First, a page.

As the horses had been supplanted by trucks, a lot of the romance of the dairy business faded. Each horse had its own personality and became a neighborhood pet. Oftenm, an irate housewife, irked by the driver of someone at the dairy, would continues as a customer because her children were so fond of the milk horse.
Bowman Dairy, who bought out Kee and Chappel about 1922, was the largest dairy in Chicago and the suburbs, with over 2300 horse-drawn routes, in addition to many trucks. the stories about their horses, and those of the other dairies seemed almost fictional, but were, by and large, true.
Bowman continued to grow with the ever increasing population of Rogers Park, adding new routes and employing many local residents. Their traditionally black horses made striking contrast with their immaculate white wagons, washed daily and repainted often.
Close to the holidays, the horses wore cheery sleigh bells that evoked attention all day. Bowman sold the building at 1801 and move to three newly built buildings west on Columbia.
On bitter cold days, it was rather amusing to note their quickened pace as they headed for home, at full gallop, their blankets flying out to the side, as the Man-O-War (famous race horse) in them came out and the warm stable became the finish line.
One such day, as I (author, Norm Coughlin) was crossing Clark at Pratt, I noted a rig coming west on Pratt, the horse’s mane flying in the breeze, and the wagon rocking perilously from side to side. At the same time a similar rig was flying north on
Clark Street, almost at Pratt. Both drivers were standing braced as they approched, sawing at the reins, vainly trying to get their steeds under control.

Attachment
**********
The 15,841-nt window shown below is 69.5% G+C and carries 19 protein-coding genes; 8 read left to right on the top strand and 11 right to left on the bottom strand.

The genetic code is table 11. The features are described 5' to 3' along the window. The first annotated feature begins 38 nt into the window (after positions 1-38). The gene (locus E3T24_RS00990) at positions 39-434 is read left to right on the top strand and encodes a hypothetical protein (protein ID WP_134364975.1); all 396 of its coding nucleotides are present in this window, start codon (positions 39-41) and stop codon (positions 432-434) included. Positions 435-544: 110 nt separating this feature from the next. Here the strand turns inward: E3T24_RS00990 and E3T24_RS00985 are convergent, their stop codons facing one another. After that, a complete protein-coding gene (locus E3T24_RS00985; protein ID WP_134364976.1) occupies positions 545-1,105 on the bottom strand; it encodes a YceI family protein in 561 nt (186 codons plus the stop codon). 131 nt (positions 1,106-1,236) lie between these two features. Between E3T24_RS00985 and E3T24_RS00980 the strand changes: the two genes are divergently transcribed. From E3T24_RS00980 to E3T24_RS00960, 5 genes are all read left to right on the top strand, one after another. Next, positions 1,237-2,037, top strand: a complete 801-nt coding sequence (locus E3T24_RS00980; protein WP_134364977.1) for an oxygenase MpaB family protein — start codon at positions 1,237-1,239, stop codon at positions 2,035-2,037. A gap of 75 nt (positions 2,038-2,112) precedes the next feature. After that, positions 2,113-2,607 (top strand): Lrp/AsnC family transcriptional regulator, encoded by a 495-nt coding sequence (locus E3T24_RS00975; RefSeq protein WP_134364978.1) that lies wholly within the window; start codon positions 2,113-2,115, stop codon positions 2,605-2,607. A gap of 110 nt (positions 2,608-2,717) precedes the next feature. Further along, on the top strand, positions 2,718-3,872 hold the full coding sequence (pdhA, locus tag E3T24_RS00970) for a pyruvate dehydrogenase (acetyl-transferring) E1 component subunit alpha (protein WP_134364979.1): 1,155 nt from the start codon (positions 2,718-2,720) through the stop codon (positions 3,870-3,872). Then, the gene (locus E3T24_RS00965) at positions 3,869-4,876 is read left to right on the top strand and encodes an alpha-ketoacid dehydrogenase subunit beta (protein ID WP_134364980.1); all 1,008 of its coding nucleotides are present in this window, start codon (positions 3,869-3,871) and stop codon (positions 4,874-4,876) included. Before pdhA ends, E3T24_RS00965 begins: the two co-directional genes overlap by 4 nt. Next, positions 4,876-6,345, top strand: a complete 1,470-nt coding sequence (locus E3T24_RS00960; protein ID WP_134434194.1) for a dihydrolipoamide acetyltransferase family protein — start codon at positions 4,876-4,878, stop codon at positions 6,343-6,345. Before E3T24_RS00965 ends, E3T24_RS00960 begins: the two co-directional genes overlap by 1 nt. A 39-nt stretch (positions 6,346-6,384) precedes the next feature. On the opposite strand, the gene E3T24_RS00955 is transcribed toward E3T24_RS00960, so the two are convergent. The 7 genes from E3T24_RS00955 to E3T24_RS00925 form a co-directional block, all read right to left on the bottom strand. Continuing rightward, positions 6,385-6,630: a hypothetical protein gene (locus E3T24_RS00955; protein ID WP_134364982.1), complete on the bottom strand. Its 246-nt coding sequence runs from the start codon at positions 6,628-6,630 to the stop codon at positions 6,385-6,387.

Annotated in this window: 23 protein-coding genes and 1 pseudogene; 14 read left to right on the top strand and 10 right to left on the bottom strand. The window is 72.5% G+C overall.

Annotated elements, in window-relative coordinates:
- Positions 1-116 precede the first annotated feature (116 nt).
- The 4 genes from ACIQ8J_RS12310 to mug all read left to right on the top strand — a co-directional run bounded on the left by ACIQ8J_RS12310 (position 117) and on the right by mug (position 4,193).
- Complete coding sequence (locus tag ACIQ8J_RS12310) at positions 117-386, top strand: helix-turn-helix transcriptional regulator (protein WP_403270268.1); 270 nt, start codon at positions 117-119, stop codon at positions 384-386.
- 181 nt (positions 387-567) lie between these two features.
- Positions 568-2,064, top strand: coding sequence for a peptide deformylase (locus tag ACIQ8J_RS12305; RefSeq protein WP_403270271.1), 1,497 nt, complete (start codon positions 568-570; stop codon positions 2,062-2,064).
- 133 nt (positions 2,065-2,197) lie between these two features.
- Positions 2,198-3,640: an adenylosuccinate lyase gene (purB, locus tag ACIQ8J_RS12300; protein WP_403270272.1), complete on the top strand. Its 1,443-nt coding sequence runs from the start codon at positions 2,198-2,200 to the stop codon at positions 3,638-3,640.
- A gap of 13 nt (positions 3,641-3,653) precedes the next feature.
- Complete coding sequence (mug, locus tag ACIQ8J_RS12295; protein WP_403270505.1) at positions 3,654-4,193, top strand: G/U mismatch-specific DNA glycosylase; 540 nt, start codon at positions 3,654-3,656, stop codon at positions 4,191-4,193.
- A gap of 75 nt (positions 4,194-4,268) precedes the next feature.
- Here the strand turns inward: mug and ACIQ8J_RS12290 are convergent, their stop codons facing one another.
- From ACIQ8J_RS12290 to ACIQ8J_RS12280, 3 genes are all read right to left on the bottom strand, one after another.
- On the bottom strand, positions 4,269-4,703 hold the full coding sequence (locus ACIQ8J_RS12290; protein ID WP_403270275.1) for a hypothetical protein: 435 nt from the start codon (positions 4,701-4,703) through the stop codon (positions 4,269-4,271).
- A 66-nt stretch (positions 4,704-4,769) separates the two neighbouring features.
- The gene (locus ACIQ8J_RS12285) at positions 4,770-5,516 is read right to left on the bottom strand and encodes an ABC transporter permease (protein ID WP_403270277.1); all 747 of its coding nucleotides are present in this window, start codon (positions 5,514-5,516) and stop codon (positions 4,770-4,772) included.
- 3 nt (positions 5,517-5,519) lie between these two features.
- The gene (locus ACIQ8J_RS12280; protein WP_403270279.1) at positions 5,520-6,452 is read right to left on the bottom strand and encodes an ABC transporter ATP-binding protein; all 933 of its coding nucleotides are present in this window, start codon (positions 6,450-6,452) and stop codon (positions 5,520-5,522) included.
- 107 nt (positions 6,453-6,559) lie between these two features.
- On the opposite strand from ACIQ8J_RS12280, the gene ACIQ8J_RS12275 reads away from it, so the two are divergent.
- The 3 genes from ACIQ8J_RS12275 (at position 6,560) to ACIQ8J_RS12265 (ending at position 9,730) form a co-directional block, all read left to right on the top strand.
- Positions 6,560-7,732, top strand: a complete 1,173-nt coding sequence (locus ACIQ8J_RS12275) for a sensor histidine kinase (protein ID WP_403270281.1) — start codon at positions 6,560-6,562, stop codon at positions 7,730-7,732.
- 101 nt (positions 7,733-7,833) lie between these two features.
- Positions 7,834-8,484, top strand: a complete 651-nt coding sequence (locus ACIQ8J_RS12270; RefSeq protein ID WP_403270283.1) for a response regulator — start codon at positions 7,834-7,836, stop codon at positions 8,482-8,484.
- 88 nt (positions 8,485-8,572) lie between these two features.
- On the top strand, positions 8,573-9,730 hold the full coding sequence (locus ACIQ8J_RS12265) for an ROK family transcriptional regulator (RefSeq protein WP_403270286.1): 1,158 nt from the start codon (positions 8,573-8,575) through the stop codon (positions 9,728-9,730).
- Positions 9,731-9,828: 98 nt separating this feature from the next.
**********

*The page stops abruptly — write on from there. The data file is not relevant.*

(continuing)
A dead heat it was, with the wagons slamming and side-swiping each other with sparks flying from the horses’ shoes as they recoiled in fright and bolted westward. A sturdy old touring car, which had entered the intersection, got a good going over from one of the wagons, but its driver stopped only momentarily to inspect his car, and continued south on Clark. You just couldn’t dent those sturdy old cars, and insurance was practically nonexistent.
I should mention that at the time there was no traffic signal, nor even a “STOP” sign at the intersection. The two milk wagons continued west on Pratt, one behind the other, and when last seen turned abruptly left on Clayton Court (now Honore).
Presumably they completedc their tours without further ado.
Other dairies had come into the area, following customers who had gravitated to Rogers Park, and seeking others. They too had beautiful and well-cared for horses and shiny wagons that really added to the romance of this industry.
Slowly, though, they gave way to motor trucks and the changing buying habits of the public, and the alleys were never the same without them.
I suppose there are compensating factors for today’s children and young people, but I think anyone who was never aroused from sleep by the clop, clopping of the horses’ hoves or the clink, clank of milk bottles in the pitch blackness of early morning, or never heard the shrill whine of the wagon’s steel tired wheels in the snow on zero mornings, really missed a truly identifiable bit of America.